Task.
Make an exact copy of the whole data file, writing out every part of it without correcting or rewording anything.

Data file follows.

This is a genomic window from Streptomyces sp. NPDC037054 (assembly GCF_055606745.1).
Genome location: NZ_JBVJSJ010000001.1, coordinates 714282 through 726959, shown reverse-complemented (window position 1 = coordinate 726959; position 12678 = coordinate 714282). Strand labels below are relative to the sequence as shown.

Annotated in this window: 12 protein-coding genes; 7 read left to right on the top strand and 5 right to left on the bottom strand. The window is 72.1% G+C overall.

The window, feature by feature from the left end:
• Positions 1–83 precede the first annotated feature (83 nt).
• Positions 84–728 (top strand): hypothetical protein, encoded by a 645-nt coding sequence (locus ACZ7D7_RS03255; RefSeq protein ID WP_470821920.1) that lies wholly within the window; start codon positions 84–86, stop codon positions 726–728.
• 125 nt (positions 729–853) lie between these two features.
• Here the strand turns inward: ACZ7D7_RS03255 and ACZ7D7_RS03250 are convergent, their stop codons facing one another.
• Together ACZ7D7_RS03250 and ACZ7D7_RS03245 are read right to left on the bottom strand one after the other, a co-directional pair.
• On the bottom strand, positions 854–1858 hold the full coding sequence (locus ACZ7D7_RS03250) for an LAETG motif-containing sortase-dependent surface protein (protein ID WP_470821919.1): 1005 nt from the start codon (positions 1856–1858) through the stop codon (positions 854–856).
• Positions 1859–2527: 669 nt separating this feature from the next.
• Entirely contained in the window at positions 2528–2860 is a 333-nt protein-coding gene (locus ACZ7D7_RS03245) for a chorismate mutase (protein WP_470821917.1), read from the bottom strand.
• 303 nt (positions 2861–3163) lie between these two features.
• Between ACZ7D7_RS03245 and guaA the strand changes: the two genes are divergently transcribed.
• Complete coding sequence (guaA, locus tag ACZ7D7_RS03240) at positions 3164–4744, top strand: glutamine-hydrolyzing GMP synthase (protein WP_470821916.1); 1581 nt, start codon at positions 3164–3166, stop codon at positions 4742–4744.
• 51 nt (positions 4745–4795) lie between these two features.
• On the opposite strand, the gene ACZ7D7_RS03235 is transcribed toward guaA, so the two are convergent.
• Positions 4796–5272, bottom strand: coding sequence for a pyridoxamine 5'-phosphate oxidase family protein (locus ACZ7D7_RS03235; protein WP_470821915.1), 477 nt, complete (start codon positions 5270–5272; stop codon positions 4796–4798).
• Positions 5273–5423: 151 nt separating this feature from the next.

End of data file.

This is a genomic window from Streptomyces sp. NPDC037054 (assembly GCF_055606745.1).
Genome location: NZ_JBVJSJ010000001.1, coordinates 714282 through 726959, shown reverse-complemented (window position 1 = coordinate 726959; position 12678 = coordinate 714282). Strand labels below are relative to the sequence as shown.

Annotated in this window: 12 protein-coding genes; 7 read left to right on the top strand and 5 right to left on the bottom strand. The window is 72.1% G+C overall.

The window, feature by feature from the left end:
• Positions 1–83 precede the first annotated feature (83 nt).
• Positions 84–728 (top strand): hypothetical protein, encoded by a 645-nt coding sequence (locus ACZ7D7_RS03255; RefSeq protein ID WP_470821920.1) that lies wholly within the window; start codon positions 84–86, stop codon positions 726–728.
• 125 nt (positions 729–853) lie between these two features.
• Here the strand turns inward: ACZ7D7_RS03255 and ACZ7D7_RS03250 are convergent, their stop codons facing one another.
• Together ACZ7D7_RS03250 and ACZ7D7_RS03245 are read right to left on the bottom strand one after the other, a co-directional pair.
• On the bottom strand, positions 854–1858 hold the full coding sequence (locus ACZ7D7_RS03250) for an LAETG motif-containing sortase-dependent surface protein (protein ID WP_470821919.1): 1005 nt from the start codon (positions 1856–1858) through the stop codon (positions 854–856).
• Positions 1859–2527: 669 nt separating this feature from the next.
• Entirely contained in the window at positions 2528–2860 is a 333-nt protein-coding gene (locus ACZ7D7_RS03245) for a chorismate mutase (protein WP_470821917.1), read from the bottom strand.
• 303 nt (positions 2861–3163) lie between these two features.
• Between ACZ7D7_RS03245 and guaA the strand changes: the two genes are divergently transcribed.
• Complete coding sequence (guaA, locus tag ACZ7D7_RS03240) at positions 3164–4744, top strand: glutamine-hydrolyzing GMP synthase (protein WP_470821916.1); 1581 nt, start codon at positions 3164–3166, stop codon at positions 4742–4744.
• 51 nt (positions 4745–4795) lie between these two features.
• On the opposite strand, the gene ACZ7D7_RS03235 is transcribed toward guaA, so the two are convergent.
• Positions 4796–5272, bottom strand: coding sequence for a pyridoxamine 5'-phosphate oxidase family protein (locus ACZ7D7_RS03235; protein WP_470821915.1), 477 nt, complete (start codon positions 5270–5272; stop codon positions 4796–4798).
• Positions 5273–5423: 151 nt separating this feature from the next.